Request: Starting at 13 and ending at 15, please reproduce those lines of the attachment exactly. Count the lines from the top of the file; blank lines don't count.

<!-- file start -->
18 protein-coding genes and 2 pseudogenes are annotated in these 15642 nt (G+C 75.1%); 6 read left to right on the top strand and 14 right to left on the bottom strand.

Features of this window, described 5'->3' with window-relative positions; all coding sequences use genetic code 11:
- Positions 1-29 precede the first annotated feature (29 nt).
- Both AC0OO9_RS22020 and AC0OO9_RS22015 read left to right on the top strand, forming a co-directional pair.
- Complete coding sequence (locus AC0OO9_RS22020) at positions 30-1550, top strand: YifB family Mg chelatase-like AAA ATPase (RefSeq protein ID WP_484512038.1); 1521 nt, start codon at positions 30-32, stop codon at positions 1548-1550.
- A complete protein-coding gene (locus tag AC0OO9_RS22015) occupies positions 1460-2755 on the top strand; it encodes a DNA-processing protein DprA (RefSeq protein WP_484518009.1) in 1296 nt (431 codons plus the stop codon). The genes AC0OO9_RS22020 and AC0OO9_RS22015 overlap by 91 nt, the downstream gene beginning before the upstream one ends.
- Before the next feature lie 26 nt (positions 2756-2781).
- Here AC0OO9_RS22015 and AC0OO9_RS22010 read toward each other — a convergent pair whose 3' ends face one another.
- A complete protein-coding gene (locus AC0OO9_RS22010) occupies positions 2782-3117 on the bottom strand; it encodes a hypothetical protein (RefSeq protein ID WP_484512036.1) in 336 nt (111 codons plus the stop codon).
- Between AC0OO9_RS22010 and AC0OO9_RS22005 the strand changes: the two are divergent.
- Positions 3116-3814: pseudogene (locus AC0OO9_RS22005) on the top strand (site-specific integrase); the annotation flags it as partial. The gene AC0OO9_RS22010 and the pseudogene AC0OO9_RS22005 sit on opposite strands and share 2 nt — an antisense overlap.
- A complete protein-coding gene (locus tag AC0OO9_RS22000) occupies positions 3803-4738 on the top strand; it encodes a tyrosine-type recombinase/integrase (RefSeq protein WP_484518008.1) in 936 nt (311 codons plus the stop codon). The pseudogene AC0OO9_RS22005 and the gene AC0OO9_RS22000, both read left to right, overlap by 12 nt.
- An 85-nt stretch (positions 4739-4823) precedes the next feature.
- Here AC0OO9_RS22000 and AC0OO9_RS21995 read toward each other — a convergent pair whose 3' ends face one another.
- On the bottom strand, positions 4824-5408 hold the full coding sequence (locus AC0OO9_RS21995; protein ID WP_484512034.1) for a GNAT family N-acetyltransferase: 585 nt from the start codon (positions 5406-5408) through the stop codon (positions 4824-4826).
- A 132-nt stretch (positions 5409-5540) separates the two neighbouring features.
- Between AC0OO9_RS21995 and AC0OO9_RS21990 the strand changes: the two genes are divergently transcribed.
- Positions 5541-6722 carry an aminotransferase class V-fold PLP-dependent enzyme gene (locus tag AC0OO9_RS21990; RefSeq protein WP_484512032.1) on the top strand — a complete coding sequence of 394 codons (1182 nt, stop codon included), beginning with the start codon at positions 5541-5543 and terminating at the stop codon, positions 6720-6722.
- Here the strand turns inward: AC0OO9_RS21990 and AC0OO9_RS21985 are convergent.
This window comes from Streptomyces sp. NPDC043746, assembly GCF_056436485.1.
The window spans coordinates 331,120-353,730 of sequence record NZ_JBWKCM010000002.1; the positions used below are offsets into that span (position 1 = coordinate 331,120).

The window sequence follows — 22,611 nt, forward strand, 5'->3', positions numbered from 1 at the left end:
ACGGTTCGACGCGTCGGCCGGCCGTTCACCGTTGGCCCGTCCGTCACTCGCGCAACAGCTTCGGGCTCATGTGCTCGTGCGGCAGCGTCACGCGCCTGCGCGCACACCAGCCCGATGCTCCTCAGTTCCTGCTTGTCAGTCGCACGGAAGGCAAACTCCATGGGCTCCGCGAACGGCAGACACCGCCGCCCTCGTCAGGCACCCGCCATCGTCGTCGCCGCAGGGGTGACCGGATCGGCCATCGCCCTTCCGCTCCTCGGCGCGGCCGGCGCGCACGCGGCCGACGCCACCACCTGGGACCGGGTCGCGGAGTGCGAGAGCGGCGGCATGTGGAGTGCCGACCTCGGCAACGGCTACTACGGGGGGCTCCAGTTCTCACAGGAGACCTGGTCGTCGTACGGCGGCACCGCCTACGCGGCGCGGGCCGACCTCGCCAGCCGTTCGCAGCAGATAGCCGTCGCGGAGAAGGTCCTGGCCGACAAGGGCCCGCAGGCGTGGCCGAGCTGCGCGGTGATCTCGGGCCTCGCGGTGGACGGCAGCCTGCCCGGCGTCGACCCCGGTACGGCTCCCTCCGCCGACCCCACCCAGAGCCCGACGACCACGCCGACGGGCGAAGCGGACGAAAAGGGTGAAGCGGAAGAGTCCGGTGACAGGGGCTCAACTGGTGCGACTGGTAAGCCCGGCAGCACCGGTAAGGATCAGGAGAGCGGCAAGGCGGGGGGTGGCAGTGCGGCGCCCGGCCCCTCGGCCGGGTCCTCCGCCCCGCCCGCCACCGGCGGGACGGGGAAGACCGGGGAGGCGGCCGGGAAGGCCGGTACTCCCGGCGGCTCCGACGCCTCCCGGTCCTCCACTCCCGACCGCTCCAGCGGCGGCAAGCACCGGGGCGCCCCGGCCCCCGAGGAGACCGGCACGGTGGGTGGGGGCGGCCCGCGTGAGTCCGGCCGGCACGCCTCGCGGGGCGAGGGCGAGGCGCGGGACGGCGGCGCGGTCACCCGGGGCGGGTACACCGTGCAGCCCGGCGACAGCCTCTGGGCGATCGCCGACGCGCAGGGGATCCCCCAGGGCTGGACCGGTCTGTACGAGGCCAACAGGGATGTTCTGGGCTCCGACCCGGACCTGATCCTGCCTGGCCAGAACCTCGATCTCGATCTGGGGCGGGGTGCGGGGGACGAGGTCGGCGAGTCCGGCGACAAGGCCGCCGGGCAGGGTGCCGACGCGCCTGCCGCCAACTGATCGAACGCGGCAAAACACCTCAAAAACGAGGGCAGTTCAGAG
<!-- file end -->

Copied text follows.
- An 85-nt stretch (positions 4739-4823) precedes the next feature.
- Here AC0OO9_RS22000 and AC0OO9_RS21995 read toward each other — a convergent pair whose 3' ends face one another.
- On the bottom strand, positions 4824-5408 hold the full coding sequence (locus AC0OO9_RS21995; protein ID WP_484512034.1) for a GNAT family N-acetyltransferase: 585 nt from the start codon (positions 5406-5408) through the stop codon (positions 4824-4826).